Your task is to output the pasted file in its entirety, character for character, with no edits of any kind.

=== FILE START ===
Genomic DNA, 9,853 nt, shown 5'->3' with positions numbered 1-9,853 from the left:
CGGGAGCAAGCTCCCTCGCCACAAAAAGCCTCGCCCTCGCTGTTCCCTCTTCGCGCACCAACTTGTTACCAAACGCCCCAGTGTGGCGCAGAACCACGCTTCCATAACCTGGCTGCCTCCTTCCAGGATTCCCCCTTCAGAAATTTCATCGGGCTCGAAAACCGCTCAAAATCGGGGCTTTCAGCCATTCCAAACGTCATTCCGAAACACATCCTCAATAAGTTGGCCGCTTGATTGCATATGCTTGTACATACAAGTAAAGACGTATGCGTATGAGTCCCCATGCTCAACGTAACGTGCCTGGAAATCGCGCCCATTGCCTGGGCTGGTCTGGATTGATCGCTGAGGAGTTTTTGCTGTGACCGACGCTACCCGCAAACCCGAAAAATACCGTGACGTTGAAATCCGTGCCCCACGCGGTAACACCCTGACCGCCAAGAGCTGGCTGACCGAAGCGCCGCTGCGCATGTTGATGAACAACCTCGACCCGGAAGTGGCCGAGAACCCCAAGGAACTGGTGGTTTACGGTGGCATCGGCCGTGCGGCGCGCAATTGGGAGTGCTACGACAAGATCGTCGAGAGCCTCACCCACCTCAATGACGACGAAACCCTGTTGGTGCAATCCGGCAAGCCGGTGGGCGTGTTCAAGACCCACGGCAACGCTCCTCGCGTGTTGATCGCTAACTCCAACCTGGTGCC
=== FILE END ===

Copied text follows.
Genomic DNA, 9,853 nt, shown 5'->3' with positions numbered 1-9,853 from the left:
CGGGAGCAAGCTCCCTCGCCACAAAAAGCCTCGCCCTCGCTGTTCCCTCTTCGCGCACCAACTTGTTACCAAACGCCCCAGTGTGGCGCAGAACCACGCTTCCATAACCTGGCTGCCTCCTTCCAGGATTCCCCCTTCAGAAATTTCATCGGGCTCGAAAACCGCTCAAAATCGGGGCTTTCAGCCATTCCAAACGTCATTCCGAAACACATCCTCAATAAGTTGGCCGCTTGATTGCATATGCTTGTACATACAAGTAAAGACGTATGCGTATGAGTCCCCATGCTCAACGTAACGTGCCTGGAAATCGCGCCCATTGCCTGGGCTGGTCTGGATTGATCGCTGAGGAGTTTTTGCTGTGACCGACGCTACCCGCAAACCCGAAAAATACCGTGACGTTGAAATCCGTGCCCCACGCGGTAACACCCTGACCGCCAAGAGCTGGCTGACCGAAGCGCCGCTGCGCATGTTGATGAACAACCTCGACCCGGAAGTGGCCGAGAACCCCAAGGAACTGGTGGTTTACGGTGGCATCGGCCGTGCGGCGCGCAATTGGGAGTGCTACGACAAGATCGTCGAGAGCCTCACCCACCTCAATGACGACGAAACCCTGTTGGTGCAATCCGGCAAGCCGGTGGGCGTGTTCAAGACCCACGGCAACGCTCCTCGCGTGTTGATCGCTAACTCCAACCTGGTGCC